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Babice, Oświęcim County

Coordinates: 50°03′13.6″N 19°12′04″E / 50.053778°N 19.20111°E / 50.053778; 19.20111
From Wikipedia, the free encyclopedia
Coat of arms of Babice
Location of Babice within Gmina Oświęcim
Location of Babice within Gmina Oświęcim
Babice is located in Poland
Babice is located in Lesser Poland Voivodeship
Coordinates: 50°03′13.6″N 19°12′04″E / 50.053778°N 19.20111°E / 50.053778; 19.20111
Country Poland
VoivodeshipLesser Poland
GminaGmina Oświęcim
First mentioned1314
238 m (781 ft)
Time zoneUTC+1 (CET)
 • Summer (DST)UTC+2 (CEST)
Vehicle registrationKOS
National roads

Babice (Polish pronunciation: [baˈbit͡sɛ]) is a village in the administrative district of Gmina Oświęcim, within Oświęcim County, Lesser Poland Voivodeship, in southern Poland.[1]



In the 10th century, the area became part of the emerging Polish state. Following the fragmentation of Poland, it was located within several provincial duchies, incl. the Duchy of Oświęcim, formed in 1315, which in 1327 became a fee of the Kingdom of Bohemia. The village was first mentioned in 1314. In the document of Jan IV of Oświęcim issued on 21 January 1457 in which the duke agreed to sell the Duchy of Oświęcim to the Crown of the Kingdom of Poland the village was mentioned as Babicze.[2]

The territory of the Duchy of Oświęcim was eventually incorporated directly into Poland in 1564 and formed the Silesian County in the Kraków Voivodeship in the Lesser Poland Province. Upon the First Partition of Poland in 1772 it was annexed by Austria, and made part of its newly formed Kingdom of Galicia. After World War I and the fall of Austria-Hungary it became again part of Poland, as the nation regained independence.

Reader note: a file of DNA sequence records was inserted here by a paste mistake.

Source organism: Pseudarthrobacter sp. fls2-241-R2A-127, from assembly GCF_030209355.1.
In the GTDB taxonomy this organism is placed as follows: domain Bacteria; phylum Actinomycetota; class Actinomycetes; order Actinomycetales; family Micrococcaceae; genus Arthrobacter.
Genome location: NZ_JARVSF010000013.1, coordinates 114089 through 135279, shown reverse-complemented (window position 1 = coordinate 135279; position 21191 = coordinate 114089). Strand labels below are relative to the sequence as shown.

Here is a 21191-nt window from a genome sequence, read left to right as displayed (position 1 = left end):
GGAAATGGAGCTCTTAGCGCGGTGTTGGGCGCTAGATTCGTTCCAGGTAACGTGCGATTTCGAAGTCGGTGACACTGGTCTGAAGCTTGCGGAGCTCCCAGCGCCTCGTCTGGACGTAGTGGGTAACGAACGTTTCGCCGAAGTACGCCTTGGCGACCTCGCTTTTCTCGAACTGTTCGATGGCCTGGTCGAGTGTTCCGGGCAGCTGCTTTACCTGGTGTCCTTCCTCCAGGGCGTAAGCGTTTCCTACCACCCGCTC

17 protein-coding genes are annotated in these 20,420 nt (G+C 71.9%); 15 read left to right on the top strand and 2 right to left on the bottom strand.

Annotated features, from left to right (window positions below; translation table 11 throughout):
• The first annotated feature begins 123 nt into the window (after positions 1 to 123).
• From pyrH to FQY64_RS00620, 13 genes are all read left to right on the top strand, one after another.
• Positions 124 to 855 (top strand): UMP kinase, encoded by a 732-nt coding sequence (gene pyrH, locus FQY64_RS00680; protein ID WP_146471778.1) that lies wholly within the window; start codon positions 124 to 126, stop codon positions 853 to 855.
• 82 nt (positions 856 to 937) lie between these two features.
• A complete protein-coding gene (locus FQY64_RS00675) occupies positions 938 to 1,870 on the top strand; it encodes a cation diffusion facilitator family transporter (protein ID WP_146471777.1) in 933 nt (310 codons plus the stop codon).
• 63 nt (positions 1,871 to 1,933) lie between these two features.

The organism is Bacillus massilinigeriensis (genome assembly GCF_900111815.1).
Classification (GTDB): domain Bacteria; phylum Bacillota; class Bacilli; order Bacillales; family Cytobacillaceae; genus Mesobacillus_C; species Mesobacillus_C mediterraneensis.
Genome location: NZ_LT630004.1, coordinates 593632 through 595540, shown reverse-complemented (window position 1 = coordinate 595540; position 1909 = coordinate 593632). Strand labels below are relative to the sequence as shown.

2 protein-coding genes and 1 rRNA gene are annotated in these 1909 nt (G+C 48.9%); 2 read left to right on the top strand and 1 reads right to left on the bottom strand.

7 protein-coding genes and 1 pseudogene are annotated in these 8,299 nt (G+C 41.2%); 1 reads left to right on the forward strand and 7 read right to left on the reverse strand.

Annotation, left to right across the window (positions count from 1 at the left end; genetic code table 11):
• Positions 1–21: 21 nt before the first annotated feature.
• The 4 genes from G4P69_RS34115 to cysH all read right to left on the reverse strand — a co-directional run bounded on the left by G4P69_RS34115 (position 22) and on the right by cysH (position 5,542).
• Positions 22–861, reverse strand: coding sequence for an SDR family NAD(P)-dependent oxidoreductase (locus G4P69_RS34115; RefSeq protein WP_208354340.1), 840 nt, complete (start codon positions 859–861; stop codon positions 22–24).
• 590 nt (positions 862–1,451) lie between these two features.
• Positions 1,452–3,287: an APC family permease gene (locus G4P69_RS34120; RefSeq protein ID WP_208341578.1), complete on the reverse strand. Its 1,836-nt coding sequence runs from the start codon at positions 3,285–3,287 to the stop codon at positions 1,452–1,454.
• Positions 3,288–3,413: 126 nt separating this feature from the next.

Following the invasion of Poland in September 1939, the village was occupied and annexed by Nazi Germany. In connection with the construction of the Auschwitz II-Birkenau death camp in nearby Brzezinka, in 1941, the occupiers expelled the entire Polish population of the village, which was initially deported to the nearby Pszczyna County, and afterwards either enslaved as forced labour or deported to the General Government in the more eastern part of German-occupied Poland.[3] A small subcamp of the Auschwitz concentration camp was located in the depopulated village from May 1943 to January 1945.[4] The camp was mainly for agricultural work on an SS farm. There were 159 men prisoners as of 17 January 1945, and approximately 180 women prisoners of the summer of 1944. After the war, the village was restored to Poland.


  1. ^ "Central Statistical Office (GUS) - TERYT (National Register of Territorial Land Apportionment Journal)" (in Polish). 2008-06-01.
  2. ^ Prokop, Krzysztof Rafał (2002). Księstwa oświęcimskie i zatorskie wobec Korony Polskiej w latach 1438-1513. Dzieje polityczne (in Polish). Kraków: PAU. p. 151. ISBN 83-88857-31-2.
  3. ^ Wardzyńska, Maria (2017). Wysiedlenia ludności polskiej z okupowanych ziem polskich włączonych do III Rzeszy w latach 1939-1945 (in Polish). Warsaw: IPN. pp. 442–443. ISBN 978-83-8098-174-4.
  4. ^ "Babitz". Memorial and Museum Auschwitz-Birkenau. Retrieved 26 November 2022.